• Related to “listening to the market”, Rocket Pool will need to provide a competitive product for Node Operators. If we are only offering Node Operators 1% commission at an empty deposit pool, how do we expect to compete with something like Lido CSM that offers 7.5% commission? It seems with the function you described you will end up consistently struggling to incentivize Node Operators to join until/unless the deposit pool is almost full and the yields shoot up closer to the competitive landscape at 7.5%. But this seems to be the scenario you were trying to avoid (commission for rETH also shoots up, and now we have a less attractive product again)?
  • I think the wrong variables seem forced to be “static”, and the variables that should ideally be more static are made to be more “dynamic”.
    • Picking a static 150 RPL seems confusing, the RPL/ETH ratio can be highly volatile so it’s possible in the future this will be a massive barrier to growth, or it could be a negligible requirement (and what’s the point in keeping it then?)
    • Picking a dynamic total rETH fee seems like it would make marketing/communication difficult. Sometimes rETH commission is only 5%, but then other times it can swing up to 14%. An investor may choose to buy rETH after reading the commission is 5%, and then be surprised to learn later that it jumped up to 14% the majority of the time they held it (unless they had studied the intricacies of Rocket Pool and how the Deposit Pool impacts commission/yields)

2. Delegation and staker’s share:

  • You proposed a “Staker’s Share” and I noticed one difference from the existing proposal’s “Voter Share” is you suggested paying in RPL instead of ETH (using the ETH to buy RPL first and then distributing the RPL)? I was curious what do you see as the benefit of first converting to RPL before distribution (vs just distributing ETH)?
    • The existing proposal could consider paying out “voter share” in RPL if there is reasonable justification for that (for example, if buy+burn option is chosen then all “RPL value capture” could first convert ETH revenue to RPL, and then “surplus share” would get burnt and “voter share” would go to staked RPL). This seems like a relatively minor change in terms of impact though, and I’m not sure what the benefit would be.
  • Another difference seems to be rewards are not socialized? (They are paid out per validator?). This, combined with the RPL staking requirement seems like it could lead to weird outcomes:
    • All validators require some minimum RPL to start, so any RPL “delegated” to a node after initialization effectively dilutes all existing RPL staked to that node. This incentivizes max RPL yield at the minimum RPL staked amount.
    • A Node Operator may have RPL delegated to them which allowed them to create more validators (at close to the minimum RPL staked amount). If one of the RPL stakers decides they are ready to unstake and remove their delegation, this could “undercollateralize” all the rest of the staked RPL on that node for all of the validators. This could lead to a “musical chairs” environment where everyone is constantly being forced to readjust their delegations and positions to maintain their RPL yield, having little to do with the actual Node Operators underneath.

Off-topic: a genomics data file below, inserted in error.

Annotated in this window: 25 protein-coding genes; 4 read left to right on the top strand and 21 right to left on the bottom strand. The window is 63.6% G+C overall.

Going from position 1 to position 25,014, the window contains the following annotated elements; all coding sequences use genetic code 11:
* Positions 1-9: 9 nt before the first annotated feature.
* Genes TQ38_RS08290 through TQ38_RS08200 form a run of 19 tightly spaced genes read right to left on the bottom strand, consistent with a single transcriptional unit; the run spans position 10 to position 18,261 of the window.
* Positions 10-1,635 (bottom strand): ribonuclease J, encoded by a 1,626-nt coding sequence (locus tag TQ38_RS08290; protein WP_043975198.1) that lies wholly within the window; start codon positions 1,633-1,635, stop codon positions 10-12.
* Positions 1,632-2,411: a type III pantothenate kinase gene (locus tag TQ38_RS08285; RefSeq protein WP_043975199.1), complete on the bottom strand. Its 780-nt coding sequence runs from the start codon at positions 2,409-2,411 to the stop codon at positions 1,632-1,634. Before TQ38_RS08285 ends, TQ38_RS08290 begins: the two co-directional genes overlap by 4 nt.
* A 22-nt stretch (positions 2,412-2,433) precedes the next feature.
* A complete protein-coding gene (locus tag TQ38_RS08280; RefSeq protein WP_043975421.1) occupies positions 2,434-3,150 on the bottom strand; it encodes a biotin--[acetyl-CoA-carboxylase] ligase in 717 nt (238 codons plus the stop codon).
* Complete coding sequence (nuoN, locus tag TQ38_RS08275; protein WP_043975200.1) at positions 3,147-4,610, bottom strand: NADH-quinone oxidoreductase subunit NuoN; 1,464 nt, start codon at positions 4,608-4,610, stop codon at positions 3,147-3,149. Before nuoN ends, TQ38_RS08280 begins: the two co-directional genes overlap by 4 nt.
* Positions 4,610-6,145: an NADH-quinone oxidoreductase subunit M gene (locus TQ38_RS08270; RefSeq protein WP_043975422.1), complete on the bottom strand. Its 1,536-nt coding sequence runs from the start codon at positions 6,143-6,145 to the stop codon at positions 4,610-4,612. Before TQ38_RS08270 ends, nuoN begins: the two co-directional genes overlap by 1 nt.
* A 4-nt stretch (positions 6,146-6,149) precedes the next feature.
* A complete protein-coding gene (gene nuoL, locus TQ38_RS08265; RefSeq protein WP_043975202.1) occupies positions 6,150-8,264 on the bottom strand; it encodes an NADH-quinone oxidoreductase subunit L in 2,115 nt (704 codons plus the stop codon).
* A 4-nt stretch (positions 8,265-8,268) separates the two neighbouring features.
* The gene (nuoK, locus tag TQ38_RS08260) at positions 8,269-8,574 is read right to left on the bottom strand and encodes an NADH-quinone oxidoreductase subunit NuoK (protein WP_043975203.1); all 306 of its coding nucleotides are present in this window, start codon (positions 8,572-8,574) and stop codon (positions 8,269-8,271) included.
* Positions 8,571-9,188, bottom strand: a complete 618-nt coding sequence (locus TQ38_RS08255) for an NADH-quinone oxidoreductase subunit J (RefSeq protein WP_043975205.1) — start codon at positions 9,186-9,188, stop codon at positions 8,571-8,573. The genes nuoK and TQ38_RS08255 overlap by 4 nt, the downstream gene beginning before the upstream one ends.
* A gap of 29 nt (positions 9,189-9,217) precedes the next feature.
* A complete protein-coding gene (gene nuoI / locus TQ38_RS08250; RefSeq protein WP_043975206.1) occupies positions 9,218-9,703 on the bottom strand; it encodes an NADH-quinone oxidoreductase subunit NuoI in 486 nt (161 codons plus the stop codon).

• You mentioned this could happen, and that the pDAO would earn surplus share yield in the meantime. You didn’t mention what happens to the NO commission, it continues to earn like normal?… I don’t think this is a viable solution. A node operator would continue to earn their “NO commission” share but any “undercollateralized RPL” on the node becomes unproductive. The rational thing to do then would be to delegate any remaining RPL to a different node that isn’t undercollateralized where it can become productive again.
    • This leads to the most broken outcome… Take the same staked RPL: delegate to a node, create new validators, unstake it (now undercollateralized), continue running ETH-only validators, rinse/repeat, (and now strangely most of the revenue ends up going to the pDAO…)
    • I think your proposal also suggests this pDAO revenue should be given back to rETH holders? That seems like an unnecessary extra step (vs just charging a lower fee on rETH). This is a worse option for rETH holders since the protocol first used the ETH revenue to buy RPL instead of the entire ETH value being directed to rETH holders.

We propose that the initial stake commission rate equals the total commission minus the node operator commission… surplus share: we propose to leave this share at 0”.

  • I just wanted to reiterate that “surplus revenue to voter share” – was one of the potential options suggested in the existing proposal, and could very well be how the surplus revenue decision lands. The “vibe check” vote showed a pretty even distribution of preference for the surplus revenue decision, so it would seem aligned with your goals to lobby for the “voter share” option.

3. Bond Curves:

The exact sublinear formula can be debated and explored at a later date.

  • There is already a sublinear bond curve in the existing proposal, do you have any specific research or justification for changing it to the formula you described?
  • Generally we discussed “rETH protection” as specifically punishing outlier-bad performing node operators (instead of trying to reward the best performance). Rocket Pool is a stalwart of decentralization for Ethereum, and I think our diverse community of home stakers is our greatest strength. Home stakers often do not have the best attestation performance, but they can certainly avoid being “outlier bad” which tend to be the largest source of drag on the protocol. We decided to postpone “rETH protection” for a future upgrade instead of including it in the core tokenomics rework since there is already a high volume of changes for the rework, but maybe this could be prioritized for the next upgrade after Saturn.